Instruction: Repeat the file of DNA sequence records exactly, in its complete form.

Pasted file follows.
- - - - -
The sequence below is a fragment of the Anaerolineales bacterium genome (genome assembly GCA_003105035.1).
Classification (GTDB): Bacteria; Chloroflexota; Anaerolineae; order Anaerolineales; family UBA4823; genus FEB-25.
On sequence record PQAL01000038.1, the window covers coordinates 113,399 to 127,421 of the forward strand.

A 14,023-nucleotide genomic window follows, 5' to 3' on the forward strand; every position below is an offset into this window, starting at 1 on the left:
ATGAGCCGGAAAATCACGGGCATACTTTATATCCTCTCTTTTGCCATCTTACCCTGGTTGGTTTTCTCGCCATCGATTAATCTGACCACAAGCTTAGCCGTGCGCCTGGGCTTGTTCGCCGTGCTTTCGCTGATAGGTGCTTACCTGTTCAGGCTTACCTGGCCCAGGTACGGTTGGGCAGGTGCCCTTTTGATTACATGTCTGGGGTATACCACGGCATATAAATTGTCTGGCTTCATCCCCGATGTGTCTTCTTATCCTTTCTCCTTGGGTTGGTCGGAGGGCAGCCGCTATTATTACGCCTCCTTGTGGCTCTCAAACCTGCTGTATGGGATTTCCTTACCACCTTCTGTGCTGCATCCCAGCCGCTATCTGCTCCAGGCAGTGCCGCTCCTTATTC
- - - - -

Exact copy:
The sequence below is a fragment of the Anaerolineales bacterium genome (genome assembly GCA_003105035.1).
Classification (GTDB): Bacteria; Chloroflexota; Anaerolineae; order Anaerolineales; family UBA4823; genus FEB-25.
On sequence record PQAL01000038.1, the window covers coordinates 113,399 to 127,421 of the forward strand.

A 14,023-nucleotide genomic window follows, 5' to 3' on the forward strand; every position below is an offset into this window, starting at 1 on the left:
ATGAGCCGGAAAATCACGGGCATACTTTATATCCTCTCTTTTGCCATCTTACCCTGGTTGGTTTTCTCGCCATCGATTAATCTGACCACAAGCTTAGCCGTGCGCCTGGGCTTGTTCGCCGTGCTTTCGCTGATAGGTGCTTACCTGTTCAGGCTTACCTGGCCCAGGTACGGTTGGGCAGGTGCCCTTTTGATTACATGTCTGGGGTATACCACGGCATATAAATTGTCTGGCTTCATCCCCGATGTGTCTTCTTATCCTTTCTCCTTGGGTTGGTCGGAGGGCAGCCGCTATTATTACGCCTCCTTGTGGCTCTCAAACCTGCTGTATGGGATTTCCTTACCACCTTCTGTGCTGCATCCCAGCCGCTATCTGCTCCAGGCAGTGCCGCTCCTTATTC